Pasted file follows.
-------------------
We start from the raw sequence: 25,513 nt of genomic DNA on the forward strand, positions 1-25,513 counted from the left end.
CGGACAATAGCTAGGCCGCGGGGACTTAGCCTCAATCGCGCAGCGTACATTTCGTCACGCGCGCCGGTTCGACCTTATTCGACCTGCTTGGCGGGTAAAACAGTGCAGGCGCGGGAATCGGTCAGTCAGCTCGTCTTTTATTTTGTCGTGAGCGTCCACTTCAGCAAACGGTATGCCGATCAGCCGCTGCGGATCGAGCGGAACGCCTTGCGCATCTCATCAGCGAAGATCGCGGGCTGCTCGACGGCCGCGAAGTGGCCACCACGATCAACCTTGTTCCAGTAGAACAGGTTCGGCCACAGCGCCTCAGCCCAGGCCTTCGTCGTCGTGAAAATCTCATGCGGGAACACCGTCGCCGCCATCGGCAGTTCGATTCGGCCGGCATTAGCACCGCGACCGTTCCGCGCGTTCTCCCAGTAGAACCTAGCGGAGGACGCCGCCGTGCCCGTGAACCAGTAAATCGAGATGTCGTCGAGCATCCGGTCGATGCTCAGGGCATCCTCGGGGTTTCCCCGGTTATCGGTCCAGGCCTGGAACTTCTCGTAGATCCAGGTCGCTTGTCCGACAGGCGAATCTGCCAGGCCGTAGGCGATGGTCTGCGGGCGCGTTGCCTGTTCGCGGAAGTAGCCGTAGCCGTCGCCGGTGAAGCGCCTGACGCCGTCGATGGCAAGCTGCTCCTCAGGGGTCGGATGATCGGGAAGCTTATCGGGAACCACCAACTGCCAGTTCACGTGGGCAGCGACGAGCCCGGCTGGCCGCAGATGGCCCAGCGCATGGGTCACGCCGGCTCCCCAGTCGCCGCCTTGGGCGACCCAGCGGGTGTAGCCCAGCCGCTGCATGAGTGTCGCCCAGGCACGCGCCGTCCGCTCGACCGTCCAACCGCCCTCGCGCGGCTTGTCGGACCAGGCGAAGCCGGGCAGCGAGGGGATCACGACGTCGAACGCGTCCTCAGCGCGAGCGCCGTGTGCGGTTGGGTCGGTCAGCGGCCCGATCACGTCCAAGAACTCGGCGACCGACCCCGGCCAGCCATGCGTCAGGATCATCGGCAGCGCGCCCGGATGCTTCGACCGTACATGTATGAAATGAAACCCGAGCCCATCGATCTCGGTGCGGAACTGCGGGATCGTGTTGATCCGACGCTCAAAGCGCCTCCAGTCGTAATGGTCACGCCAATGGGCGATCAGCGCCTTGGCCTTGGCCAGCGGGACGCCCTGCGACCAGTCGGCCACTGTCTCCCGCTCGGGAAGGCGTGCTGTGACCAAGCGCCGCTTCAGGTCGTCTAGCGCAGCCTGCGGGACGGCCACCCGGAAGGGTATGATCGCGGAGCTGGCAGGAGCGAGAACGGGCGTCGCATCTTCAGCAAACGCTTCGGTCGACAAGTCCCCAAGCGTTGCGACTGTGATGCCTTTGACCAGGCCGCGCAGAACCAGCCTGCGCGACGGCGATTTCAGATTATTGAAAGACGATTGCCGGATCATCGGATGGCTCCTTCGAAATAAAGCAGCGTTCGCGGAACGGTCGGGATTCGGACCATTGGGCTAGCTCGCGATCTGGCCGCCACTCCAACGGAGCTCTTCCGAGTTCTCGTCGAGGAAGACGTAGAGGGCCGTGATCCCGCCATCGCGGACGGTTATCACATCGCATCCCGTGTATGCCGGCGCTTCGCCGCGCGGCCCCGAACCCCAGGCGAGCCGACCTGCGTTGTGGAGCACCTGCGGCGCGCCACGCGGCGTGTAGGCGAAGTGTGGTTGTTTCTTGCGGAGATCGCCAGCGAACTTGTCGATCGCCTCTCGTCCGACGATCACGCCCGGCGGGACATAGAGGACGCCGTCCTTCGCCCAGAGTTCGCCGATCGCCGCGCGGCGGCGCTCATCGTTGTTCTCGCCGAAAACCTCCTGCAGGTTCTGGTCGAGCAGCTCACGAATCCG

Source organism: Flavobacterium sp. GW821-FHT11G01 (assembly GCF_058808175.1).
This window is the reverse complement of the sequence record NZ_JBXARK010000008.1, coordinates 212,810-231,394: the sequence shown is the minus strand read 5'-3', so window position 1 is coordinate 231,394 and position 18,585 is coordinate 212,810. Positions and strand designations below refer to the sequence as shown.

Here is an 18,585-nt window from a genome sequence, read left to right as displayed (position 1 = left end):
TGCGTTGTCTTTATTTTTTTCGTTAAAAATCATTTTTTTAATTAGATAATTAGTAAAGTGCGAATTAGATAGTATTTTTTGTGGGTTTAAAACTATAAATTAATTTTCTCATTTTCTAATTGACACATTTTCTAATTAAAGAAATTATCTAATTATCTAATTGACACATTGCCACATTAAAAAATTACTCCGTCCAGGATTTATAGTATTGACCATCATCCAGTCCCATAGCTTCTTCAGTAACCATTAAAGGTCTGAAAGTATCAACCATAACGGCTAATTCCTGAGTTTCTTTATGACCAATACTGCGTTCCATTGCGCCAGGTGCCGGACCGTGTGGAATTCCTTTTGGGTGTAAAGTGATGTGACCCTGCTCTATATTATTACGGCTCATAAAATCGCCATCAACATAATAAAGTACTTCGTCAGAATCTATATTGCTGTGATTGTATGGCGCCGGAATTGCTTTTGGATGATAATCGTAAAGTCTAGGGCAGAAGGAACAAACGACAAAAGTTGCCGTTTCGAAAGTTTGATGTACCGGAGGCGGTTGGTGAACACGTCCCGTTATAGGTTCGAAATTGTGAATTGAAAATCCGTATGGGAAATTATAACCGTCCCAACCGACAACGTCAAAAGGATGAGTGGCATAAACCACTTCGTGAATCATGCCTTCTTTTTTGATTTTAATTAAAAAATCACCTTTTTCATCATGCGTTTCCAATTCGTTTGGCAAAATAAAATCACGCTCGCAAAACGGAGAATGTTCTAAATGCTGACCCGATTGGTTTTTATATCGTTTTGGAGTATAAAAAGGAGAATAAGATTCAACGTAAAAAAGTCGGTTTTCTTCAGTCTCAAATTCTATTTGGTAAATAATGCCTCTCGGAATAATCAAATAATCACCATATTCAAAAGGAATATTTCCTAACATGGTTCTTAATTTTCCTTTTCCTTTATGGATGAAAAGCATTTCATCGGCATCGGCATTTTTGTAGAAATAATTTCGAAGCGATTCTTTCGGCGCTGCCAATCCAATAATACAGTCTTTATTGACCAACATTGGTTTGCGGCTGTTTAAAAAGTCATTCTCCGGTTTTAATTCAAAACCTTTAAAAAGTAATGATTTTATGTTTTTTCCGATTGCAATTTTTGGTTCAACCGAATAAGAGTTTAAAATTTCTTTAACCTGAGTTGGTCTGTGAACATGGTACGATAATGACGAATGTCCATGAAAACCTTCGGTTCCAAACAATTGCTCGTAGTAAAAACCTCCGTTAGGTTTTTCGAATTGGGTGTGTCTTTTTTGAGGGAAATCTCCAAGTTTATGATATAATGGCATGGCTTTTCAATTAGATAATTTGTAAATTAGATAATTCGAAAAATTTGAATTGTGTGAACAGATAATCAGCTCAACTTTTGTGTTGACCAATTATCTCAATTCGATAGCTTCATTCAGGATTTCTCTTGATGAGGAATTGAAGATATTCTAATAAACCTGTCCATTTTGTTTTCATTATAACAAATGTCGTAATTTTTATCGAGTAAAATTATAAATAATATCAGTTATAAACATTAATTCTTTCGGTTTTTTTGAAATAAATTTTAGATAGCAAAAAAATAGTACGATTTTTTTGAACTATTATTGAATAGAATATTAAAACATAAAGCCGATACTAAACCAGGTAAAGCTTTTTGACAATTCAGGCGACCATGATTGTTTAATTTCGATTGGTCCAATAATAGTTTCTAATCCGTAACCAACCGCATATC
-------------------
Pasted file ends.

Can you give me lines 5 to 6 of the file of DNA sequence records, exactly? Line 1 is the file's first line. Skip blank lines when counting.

Here is an 18,585-nt window from a genome sequence, read left to right as displayed (position 1 = left end):
TGCGTTGTCTTTATTTTTTTCGTTAAAAATCATTTTTTTAATTAGATAATTAGTAAAGTGCGAATTAGATAGTATTTTTTGTGGGTTTAAAACTATAAATTAATTTTCTCATTTTCTAATTGACACATTTTCTAATTAAAGAAATTATCTAATTATCTAATTGACACATTGCCACATTAAAAAATTACTCCGTCCAGGATTTATAGTATTGACCATCATCCAGTCCCATAGCTTCTTCAGTAACCATTAAAGGTCTGAAAGTATCAACCATAACGGCTAATTCCTGAGTTTCTTTATGACCAATACTGCGTTCCATTGCGCCAGGTGCCGGACCGTGTGGAATTCCTTTTGGGTGTAAAGTGATGTGACCCTGCTCTATATTATTACGGCTCATAAAATCGCCATCAACATAATAAAGTACTTCGTCAGAATCTATATTGCTGTGATTGTATGGCGCCGGAATTGCTTTTGGATGATAATCGTAAAGTCTAGGGCAGAAGGAACAAACGACAAAAGTTGCCGTTTCGAAAGTTTGATGTACCGGAGGCGGTTGGTGAACACGTCCCGTTATAGGTTCGAAATTGTGAATTGAAAATCCGTATGGGAAATTATAACCGTCCCAACCGACAACGTCAAAAGGATGAGTGGCATAAACCACTTCGTGAATCATGCCTTCTTTTTTGATTTTAATTAAAAAATCACCTTTTTCATCATGCGTTTCCAATTCGTTTGGCAAAATAAAATCACGCTCGCAAAACGGAGAATGTTCTAAATGCTGACCCGATTGGTTTTTATATCGTTTTGGAGTATAAAAAGGAGAATAAGATTCAACGTAAAAAAGTCGGTTTTCTTCAGTCTCAAATTCTATTTGGTAAATAATGCCTCTCGGAATAATCAAATAATCACCATATTCAAAAGGAATATTTCCTAACATGGTTCTTAATTTTCCTTTTCCTTTATGGATGAAAAGCATTTCATCGGCATCGGCATTTTTGTAGAAATAATTTCGAAGCGATTCTTTCGGCGCTGCCAATCCAATAATACAGTCTTTATTGACCAACATTGGTTTGCGGCTGTTTAAAAAGTCATTCTCCGGTTTTAATTCAAAACCTTTAAAAAGTAATGATTTTATGTTTTTTCCGATTGCAATTTTTGGTTCAACCGAATAAGAGTTTAAAATTTCTTTAACCTGAGTTGGTCTGTGAACATGGTACGATAATGACGAATGTCCATGAAAACCTTCGGTTCCAAACAATTGCTCGTAGTAAAAACCTCCGTTAGGTTTTTCGAATTGGGTGTGTCTTTTTTGAGGGAAATCTCCAAGTTTATGATATAATGGCATGGCTTTTCAATTAGATAATTTGTAAATTAGATAATTCGAAAAATTTGAATTGTGTGAACAGATAATCAGCTCAACTTTTGTGTTGACCAATTATCTCAATTCGATAGCTTCATTCAGGATTTCTCTTGATGAGGAATTGAAGATATTCTAATAAACCTGTCCATTTTGTTTTCATTATAACAAATGTCGTAATTTTTATCGAGTAAAATTATAAATAATATCAGTTATAAACATTAATTCTTTCGGTTTTTTTGAAATAAATTTTAGATAGCAAAAAAATAGTACGATTTTTTTGAACTATTATTGAATAGAATATTAAAACATAAAGCCGATACTAAACCAGGTAAAGCTTTTTGACAATTCAGGCGACCATGATTGTTTAATTTCGATTGGTCCAATAATAGTTTCTAATCCGTAACCAACCGCATATC